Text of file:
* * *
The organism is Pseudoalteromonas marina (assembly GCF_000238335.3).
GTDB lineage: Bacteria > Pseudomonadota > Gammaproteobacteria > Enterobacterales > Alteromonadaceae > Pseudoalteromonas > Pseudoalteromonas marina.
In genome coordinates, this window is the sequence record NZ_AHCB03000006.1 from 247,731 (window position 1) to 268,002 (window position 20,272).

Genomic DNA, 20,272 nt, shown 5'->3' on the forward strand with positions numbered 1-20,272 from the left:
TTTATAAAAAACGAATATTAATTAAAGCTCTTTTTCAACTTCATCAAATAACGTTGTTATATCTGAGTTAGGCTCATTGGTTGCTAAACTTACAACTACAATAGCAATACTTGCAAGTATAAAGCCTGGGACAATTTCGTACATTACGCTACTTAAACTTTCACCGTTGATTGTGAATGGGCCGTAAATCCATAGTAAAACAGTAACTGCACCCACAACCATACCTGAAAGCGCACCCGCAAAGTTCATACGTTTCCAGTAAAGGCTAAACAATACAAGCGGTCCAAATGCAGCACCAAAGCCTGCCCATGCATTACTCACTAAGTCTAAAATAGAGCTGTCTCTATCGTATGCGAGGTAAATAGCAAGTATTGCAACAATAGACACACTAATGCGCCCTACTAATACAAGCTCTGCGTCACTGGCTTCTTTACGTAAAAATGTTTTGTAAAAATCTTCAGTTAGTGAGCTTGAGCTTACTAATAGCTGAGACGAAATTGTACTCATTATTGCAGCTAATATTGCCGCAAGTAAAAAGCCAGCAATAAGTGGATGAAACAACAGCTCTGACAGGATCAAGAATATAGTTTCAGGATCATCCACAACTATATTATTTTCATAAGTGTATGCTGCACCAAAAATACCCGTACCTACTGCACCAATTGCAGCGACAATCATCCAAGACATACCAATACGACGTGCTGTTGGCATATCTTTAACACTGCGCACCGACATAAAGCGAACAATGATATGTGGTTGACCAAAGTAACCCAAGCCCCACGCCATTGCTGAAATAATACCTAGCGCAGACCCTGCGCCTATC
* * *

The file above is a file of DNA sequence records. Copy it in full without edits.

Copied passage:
The organism is Pseudoalteromonas marina (assembly GCF_000238335.3).
GTDB lineage: Bacteria > Pseudomonadota > Gammaproteobacteria > Enterobacterales > Alteromonadaceae > Pseudoalteromonas > Pseudoalteromonas marina.
In genome coordinates, this window is the sequence record NZ_AHCB03000006.1 from 247,731 (window position 1) to 268,002 (window position 20,272).

Genomic DNA, 20,272 nt, shown 5'->3' on the forward strand with positions numbered 1-20,272 from the left:
TTTATAAAAAACGAATATTAATTAAAGCTCTTTTTCAACTTCATCAAATAACGTTGTTATATCTGAGTTAGGCTCATTGGTTGCTAAACTTACAACTACAATAGCAATACTTGCAAGTATAAAGCCTGGGACAATTTCGTACATTACGCTACTTAAACTTTCACCGTTGATTGTGAATGGGCCGTAAATCCATAGTAAAACAGTAACTGCACCCACAACCATACCTGAAAGCGCACCCGCAAAGTTCATACGTTTCCAGTAAAGGCTAAACAATACAAGCGGTCCAAATGCAGCACCAAAGCCTGCCCATGCATTACTCACTAAGTCTAAAATAGAGCTGTCTCTATCGTATGCGAGGTAAATAGCAAGTATTGCAACAATAGACACACTAATGCGCCCTACTAATACAAGCTCTGCGTCACTGGCTTCTTTACGTAAAAATGTTTTGTAAAAATCTTCAGTTAGTGAGCTTGAGCTTACTAATAGCTGAGACGAAATTGTACTCATTATTGCAGCTAATATTGCCGCAAGTAAAAAGCCAGCAATAAGTGGATGAAACAACAGCTCTGACAGGATCAAGAATATAGTTTCAGGATCATCCACAACTATATTATTTTCATAAGTGTATGCTGCACCAAAAATACCCGTACCTACTGCACCAATTGCAGCGACAATCATCCAAGACATACCAATACGACGTGCTGTTGGCATATCTTTAACACTGCGCACCGACATAAAGCGAACAATGATATGTGGTTGACCAAAGTAACCCAAGCCCCACGCCATTGCTGAAATAATACCTAGCGCAGACCCTGCGCCTATC